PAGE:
Australia's New International Tourist Attraction Is An Empty Paddock
"Where the bloody hell are you?"
Australia has a new international tourist attraction, according to the PM (and former tourism boss who approved that Lara Bingle campaign).
It's a building filled with Utopia-style promotional videos, in the middle of a paddock an hour's drive from the Sydney CBD.
Welcome, international visitors, to the "Western Sydney International Nancy-Bird Walton Airport Experience Centre".
This building, proclaimed Scott Morrison at the grand opening yesterday, will allow "tourists… people from all over the world" to take in a "world class" facility.
The ribbon cutting involved no fewer than five federal ministers. Other dignitaries and worthies were also on hand for the raising of the flag, the national anthem, a Welcome to Country, the whole shebang.
You'd be mistaken for thinking they were opening the airport itself, except the first plane is still seven years away.
Let's get real. This tourist attraction is simply a room. It's the airport equivalent of a display suite for a still-to-be-built apartment block.
There's a nod to the history of the area and then dozens of screens bombard you with slick videos extolling all the virtues of the facility and the jobs it will create. You can also look out into the empty paddock through an iPad and see where the runway will one day sit.
Sure, the airport is an important project. It's been promised for years, and finally it's happening.
But who knows who will be in power when planes start landing in 2026?
So, the government needs to capitalise now.
They can't cut the ribbon on the airport, so they’re making a song and dance about the "experience centre" instead.
Its main customer base is likely to be school kids bussed out for compulsory excursions.
A global tourist boom? Tell them they’re dreamin’.
And how much is this "experience centre" costing the taxpayer? We're not allowed to know.
This is the background to the questions I asked the Scott Morrison yesterday.
Here's the exchange in full:
JOURNALIST: Prime Minister how much does this experience centre cost and who's paying for it?
PRIME MINISTER: Well it's all within the scope of the Western Sydney Airport's overall project budget.
JOURNALIST: But how much taxpayer money?
PRIME MINISTER: that's a commercial in-confidence matter.
JOURNALIST: So you can't tell us how much?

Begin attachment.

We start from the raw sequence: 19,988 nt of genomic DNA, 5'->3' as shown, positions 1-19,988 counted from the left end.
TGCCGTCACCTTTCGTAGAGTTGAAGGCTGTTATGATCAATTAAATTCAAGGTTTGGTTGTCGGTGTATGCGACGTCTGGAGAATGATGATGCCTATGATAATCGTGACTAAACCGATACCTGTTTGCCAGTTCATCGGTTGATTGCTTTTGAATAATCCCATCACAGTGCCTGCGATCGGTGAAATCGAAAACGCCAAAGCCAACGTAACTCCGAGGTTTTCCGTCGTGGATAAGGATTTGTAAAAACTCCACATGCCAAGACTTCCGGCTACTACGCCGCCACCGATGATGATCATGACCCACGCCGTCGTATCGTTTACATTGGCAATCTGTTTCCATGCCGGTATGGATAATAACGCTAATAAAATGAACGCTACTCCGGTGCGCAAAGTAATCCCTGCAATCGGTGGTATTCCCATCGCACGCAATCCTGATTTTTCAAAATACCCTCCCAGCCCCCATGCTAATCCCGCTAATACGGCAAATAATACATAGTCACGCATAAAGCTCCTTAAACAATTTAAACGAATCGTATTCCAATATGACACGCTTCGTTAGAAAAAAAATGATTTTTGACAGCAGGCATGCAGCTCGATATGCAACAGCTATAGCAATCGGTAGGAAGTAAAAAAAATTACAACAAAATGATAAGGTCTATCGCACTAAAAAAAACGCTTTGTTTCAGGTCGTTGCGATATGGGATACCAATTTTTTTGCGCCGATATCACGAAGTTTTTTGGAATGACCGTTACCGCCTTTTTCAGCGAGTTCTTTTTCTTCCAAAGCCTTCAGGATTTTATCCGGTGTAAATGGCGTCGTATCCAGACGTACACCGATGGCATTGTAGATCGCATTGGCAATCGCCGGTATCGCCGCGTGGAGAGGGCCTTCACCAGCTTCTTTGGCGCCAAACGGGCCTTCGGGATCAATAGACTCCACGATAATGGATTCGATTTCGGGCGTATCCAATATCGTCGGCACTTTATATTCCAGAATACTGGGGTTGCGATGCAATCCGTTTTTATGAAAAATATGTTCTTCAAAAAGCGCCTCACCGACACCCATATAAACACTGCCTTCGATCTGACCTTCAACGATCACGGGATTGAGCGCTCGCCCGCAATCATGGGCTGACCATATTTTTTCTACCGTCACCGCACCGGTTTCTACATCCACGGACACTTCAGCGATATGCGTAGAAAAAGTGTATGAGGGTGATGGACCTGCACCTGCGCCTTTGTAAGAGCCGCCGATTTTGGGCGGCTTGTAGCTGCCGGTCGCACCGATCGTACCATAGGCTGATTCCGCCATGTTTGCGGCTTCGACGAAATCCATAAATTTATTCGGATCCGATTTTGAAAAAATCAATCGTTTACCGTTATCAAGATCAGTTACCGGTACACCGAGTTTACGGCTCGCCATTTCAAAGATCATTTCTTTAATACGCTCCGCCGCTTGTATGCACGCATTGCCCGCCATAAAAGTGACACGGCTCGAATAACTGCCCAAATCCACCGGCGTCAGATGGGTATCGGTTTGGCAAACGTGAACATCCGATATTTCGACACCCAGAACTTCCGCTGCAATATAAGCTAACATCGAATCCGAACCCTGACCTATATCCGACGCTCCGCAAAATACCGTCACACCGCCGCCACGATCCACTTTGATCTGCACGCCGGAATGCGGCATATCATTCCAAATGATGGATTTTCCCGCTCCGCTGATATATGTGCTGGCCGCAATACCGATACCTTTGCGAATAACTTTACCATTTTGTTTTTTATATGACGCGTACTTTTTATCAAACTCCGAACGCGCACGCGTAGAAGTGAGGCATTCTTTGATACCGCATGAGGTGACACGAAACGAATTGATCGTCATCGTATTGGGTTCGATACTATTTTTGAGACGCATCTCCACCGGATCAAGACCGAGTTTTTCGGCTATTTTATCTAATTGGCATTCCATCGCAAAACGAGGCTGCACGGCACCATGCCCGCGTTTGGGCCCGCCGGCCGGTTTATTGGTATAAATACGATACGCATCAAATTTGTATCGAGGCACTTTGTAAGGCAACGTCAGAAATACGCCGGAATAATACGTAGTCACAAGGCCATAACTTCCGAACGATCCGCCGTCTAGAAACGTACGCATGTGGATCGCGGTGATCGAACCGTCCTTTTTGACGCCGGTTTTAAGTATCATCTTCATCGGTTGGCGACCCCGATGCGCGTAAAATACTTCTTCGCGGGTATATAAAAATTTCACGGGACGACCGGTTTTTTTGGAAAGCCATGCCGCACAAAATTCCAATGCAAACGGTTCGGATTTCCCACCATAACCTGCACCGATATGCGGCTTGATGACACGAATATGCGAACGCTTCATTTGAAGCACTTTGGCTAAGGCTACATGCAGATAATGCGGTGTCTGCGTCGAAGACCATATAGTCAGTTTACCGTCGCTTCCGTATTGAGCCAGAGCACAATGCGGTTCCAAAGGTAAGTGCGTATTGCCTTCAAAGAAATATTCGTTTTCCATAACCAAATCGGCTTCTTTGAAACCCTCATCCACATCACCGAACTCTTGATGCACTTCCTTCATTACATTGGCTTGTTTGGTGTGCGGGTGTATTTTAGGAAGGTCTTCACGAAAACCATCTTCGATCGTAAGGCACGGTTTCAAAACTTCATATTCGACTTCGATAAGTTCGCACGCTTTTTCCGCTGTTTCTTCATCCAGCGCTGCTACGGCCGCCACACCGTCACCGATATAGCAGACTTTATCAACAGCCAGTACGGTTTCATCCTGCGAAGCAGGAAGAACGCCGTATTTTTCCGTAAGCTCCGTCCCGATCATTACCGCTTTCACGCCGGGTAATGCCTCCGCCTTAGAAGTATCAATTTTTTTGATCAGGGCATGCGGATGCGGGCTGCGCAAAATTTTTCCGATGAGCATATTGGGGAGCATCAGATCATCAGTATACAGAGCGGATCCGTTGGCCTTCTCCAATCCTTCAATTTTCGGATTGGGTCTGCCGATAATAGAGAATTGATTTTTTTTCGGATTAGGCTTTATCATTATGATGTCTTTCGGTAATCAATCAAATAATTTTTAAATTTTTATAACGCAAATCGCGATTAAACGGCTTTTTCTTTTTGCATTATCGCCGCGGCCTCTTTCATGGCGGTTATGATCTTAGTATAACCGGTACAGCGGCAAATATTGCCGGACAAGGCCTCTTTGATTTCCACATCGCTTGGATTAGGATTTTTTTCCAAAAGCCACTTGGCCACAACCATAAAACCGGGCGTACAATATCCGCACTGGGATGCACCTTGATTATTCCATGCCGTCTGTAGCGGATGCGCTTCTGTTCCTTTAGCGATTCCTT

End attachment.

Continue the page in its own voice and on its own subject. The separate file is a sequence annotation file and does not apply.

PRIME MINISTER: No because that was commercial in confidence.
JOURNALIST: Your media release says that you expect tourists will come here. Can you really expect that tourists will want to visit Sydney, go to the Opera House, Bondi Beach, Harbour Bridge, and the Western Sydney airport experience?
PRIME MINISTER: Why wouldn't they?
JOURNALIST: Do you really think they will?
PRIME MINISTER: Yeah, sure, why not?
JOURNALIST: How many tourists are you forecasting will visit?
PRIME MINISTER: As many as we can cater for. There'll be a lot of schoolkids coming here too which I think is really important. I mean when I was a kid we went out on an open excursion the Warragamba Dam we visited the experience centre just like this. I remember it to this day. And kids will remember going to this centre and they'll go home and they'll tell their parents, and they'll say what's happening out there the airport is fantastic mum and dad. And that's what this is about, it's about people understanding what's happening in their community.
JOURNALIST: Do you expect it to become a tourist attraction? Do you?
PRIME MINISTER: I'm happy for people to come and visit it, why not! Look at the, look at the story that's being told. I mean if people are coming out to Western Sydney why wouldn't you stop in and have a look?
JOURNALIST: The first line of your media release says it will be tourists will be coming here. I just wonder what the Government's basing that on?
PRIME MINISTER: Because it's a great facility that tells a wonderful story about Western Sydney.
JOURNALIST: Predominantly it's just government promotional videos being played over and over again is that, you think it's a tourist attraction?
PRIME MINISTER: Well, what I just saw was the history of Western Sydney. I'd encourage you to go and have a look at it and actually look at the videos that are there. It tells the story of the development of this entire part of this wonderful city. I'm very proud of my city. I have been a Sydneysider pretty much all of my life and I'm so proud of what this city has achieved, not just over my lifetime, but the generations of Australians who have made this city what it is, and going back into our Indigenous history, that's the story that's being told here. These are stories of Australia. I think people want to know the stories of Australia. And here they can hear them.
The airport is great, PM.
The "experience centre" serves a purpose.
But tell us how much we've spent on it.
And don't try to tell us it's a tourist attraction.